Sights and Sounds: The 2018 PyeongChang Opening Ceremony

Opening Ceremony

Let the games begin! The Opening Ceremony for the 23rd Winter Olympic Games — titled “Peace in Motion” — went down early Friday morning on the other side of the world in PyeongChang, South Korea.

And it went off without a hitch. Don’t miss the Opening Ceremony’s primetime airing tonight at 8pm ET on NBC and streaming live on NBCOlympics.com.

[WATCH NOW: 2018 PyeongChang Opening Ceremony]

PEACE IN MOTION

The gallantry leading up to the Parade of Nations followed the whimsical time-traveling adventure of five children surrounded by hundreds of performers and cultural iconography.

“The opening ceremony will weave together the narratives of five lovable protagonists from Gangwon province through cultural performances,” executive producer of the Opening Ceremony Yang Jung-woong said in January. “The stage will unfold like a winter fairytale depicting the children’s adventure.”

UNITY 

As hosts, South Korea’s athletes entered the PyeongChang Olympic Stadium last. They were joined by representatives from North Korea as all compatriots punctuated the Parade of Nations by entering together under the Unification Flag, which was carried by an athlete from each country.

A moment was captured in which South Korean President Moon Jae-in shook hands with Kim Yo-jong, the sister of North Korean leader Kim Jong-un. 

Kim Yo-jong was later granted the honor of officially announcing the start of the 2018 Olympic Games. 

USA GARB 

Athletes from the United States marched in the Parade of Nations with a red, white and blue fit by Ralph Lauren sporting classic sweaters and large parkas to go along with tassled nubuck gloves. 

TA’OVALA-ING TAUFATOFUA 

For the second Olympic Opening Ceremony in a row, Tonga’s Pita Taufatofua stole the show. 

Tonga’s lone representative created quite a stir at the 2016 Rio Games when he carried the Tongan flag bare-chested and glistening in his traditional ta’ovala.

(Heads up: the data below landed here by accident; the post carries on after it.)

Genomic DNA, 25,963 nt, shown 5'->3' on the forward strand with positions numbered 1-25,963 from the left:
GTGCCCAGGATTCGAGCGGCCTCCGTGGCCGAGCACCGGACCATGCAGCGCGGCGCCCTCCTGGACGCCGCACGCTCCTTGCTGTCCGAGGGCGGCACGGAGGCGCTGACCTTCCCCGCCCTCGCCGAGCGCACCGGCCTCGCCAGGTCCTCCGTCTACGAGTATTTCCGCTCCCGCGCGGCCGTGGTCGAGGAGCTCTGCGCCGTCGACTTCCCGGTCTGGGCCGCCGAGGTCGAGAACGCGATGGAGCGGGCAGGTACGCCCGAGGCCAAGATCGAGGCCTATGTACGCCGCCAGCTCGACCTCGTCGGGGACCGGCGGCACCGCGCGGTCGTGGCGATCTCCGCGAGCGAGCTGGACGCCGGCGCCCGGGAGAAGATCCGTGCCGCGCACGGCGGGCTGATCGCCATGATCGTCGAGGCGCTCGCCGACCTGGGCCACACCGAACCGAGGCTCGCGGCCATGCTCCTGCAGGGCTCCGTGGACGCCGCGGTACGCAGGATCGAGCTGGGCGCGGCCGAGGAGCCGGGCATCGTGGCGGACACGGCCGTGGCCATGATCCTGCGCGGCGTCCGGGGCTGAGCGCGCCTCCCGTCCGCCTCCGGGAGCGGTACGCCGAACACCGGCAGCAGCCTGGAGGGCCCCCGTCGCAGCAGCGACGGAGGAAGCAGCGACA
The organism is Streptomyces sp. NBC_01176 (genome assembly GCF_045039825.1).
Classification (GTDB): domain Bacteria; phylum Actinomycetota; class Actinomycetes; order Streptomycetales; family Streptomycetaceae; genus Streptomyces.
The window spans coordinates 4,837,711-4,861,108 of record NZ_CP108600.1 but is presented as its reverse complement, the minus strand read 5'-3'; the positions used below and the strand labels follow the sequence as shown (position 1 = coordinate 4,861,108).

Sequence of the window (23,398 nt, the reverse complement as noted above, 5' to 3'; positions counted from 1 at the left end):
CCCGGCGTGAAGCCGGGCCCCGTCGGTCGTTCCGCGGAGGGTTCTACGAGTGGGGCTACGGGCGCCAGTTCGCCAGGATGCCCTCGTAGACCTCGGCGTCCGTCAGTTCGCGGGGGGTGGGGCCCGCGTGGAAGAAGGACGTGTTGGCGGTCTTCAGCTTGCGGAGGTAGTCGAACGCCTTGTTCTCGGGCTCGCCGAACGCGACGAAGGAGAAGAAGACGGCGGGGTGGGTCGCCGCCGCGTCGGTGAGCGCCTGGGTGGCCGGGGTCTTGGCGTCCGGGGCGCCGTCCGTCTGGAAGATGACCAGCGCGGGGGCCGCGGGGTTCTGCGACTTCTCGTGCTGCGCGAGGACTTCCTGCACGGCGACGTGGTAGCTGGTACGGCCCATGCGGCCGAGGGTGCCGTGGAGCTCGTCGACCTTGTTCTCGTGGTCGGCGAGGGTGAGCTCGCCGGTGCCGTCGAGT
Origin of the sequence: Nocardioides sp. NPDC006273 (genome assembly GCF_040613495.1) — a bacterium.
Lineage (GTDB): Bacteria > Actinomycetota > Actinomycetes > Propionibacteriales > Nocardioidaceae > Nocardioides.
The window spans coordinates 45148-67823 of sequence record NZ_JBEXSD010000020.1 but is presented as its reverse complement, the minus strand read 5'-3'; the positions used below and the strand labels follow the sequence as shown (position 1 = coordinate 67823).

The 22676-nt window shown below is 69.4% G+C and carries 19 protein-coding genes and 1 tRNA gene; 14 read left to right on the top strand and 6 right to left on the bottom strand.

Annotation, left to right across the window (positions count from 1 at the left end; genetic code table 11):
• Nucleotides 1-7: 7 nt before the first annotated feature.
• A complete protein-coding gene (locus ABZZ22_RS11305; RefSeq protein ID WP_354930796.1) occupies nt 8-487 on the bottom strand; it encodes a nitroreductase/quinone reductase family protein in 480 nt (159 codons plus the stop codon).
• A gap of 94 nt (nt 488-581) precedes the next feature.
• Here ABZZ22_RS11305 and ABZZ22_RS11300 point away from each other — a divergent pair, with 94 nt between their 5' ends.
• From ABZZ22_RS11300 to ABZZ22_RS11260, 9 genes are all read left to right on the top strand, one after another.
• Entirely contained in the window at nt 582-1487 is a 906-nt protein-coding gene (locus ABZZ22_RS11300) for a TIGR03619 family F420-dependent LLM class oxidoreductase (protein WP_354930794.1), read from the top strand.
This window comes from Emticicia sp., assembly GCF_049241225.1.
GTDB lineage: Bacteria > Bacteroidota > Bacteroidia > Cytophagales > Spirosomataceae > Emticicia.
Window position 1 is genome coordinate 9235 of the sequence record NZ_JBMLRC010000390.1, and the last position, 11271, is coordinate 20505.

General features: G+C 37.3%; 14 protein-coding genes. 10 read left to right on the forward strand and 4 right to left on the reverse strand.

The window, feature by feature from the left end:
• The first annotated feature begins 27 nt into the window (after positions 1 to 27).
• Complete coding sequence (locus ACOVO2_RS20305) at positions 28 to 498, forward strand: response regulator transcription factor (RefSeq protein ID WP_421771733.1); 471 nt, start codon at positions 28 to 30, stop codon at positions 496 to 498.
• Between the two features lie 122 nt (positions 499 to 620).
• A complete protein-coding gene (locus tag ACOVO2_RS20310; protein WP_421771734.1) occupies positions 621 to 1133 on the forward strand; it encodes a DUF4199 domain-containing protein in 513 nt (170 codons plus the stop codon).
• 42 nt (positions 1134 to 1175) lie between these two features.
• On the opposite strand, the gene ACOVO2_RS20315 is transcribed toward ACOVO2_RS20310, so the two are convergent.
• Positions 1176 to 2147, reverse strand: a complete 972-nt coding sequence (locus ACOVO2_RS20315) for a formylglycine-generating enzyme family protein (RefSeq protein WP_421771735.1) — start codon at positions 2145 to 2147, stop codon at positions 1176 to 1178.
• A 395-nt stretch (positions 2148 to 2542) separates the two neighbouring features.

“I want to still be alive for my race. It’s going to be freezing, so I will be keeping nice and warm,” he said prior to the games. 

But Taufatofua couldn’t resist, entering the arena — again bare-chested and glistening in his traditional ta’ovala — to wild cheers. 

Taufatofua remarkably qualified for the Olympics as a cross country skier when he picked up the sport after returning from Rio determined to become Tonga’s first athlete to compete in both the summer and winter Olympics. 

THE ARENA

The 35,000-seat PyeongChang Olympic Stadium, which cost upwards of $75 million to construct, was finished late in 2017 and will be used for just four events. The plan is to remove the temporary installation and keep the surrounding facilities as an homage to the 2018 Games.

The arena will host the Closing Ceremony on Feb. 25 and the Opening and Closing Ceremonies for the Paralympics soon after.

THE RINGS 

The lighting of the Olympic rings was an impressive show. Glowing snowboarders charged down a darkened competition slope before forming into rings, only revealed as the camera shifted overhead. Simultaneously, new rings seemed to materialize and hover over the mountain for a stirring shot. 

LIGHTING THE CAULDRON

After its 1,254-mile journey across the country, carried by 7,500 runners to represent the 75 million people residing on the Korean peninsula, representatives from North and South Korea climbed a daunting set of lit-up stairs deliver the Olympic flame to its final destination. 

As many guessed, it was Korean figure skating gold medalist and superstar Kim Yu-na who received the honor of lighting the cauldron — doing so in skates, no less. Once she lit the base of the cauldron, a ladder of fire periscoped upward to reach the top of a massive white tower visible atop one of the corners of the pentagonal stadium.

GRAND FINALE

Over 20,000 fireworks were set off during the Opening Ceremony, which concluded with arresting visuals of lasers and fire.

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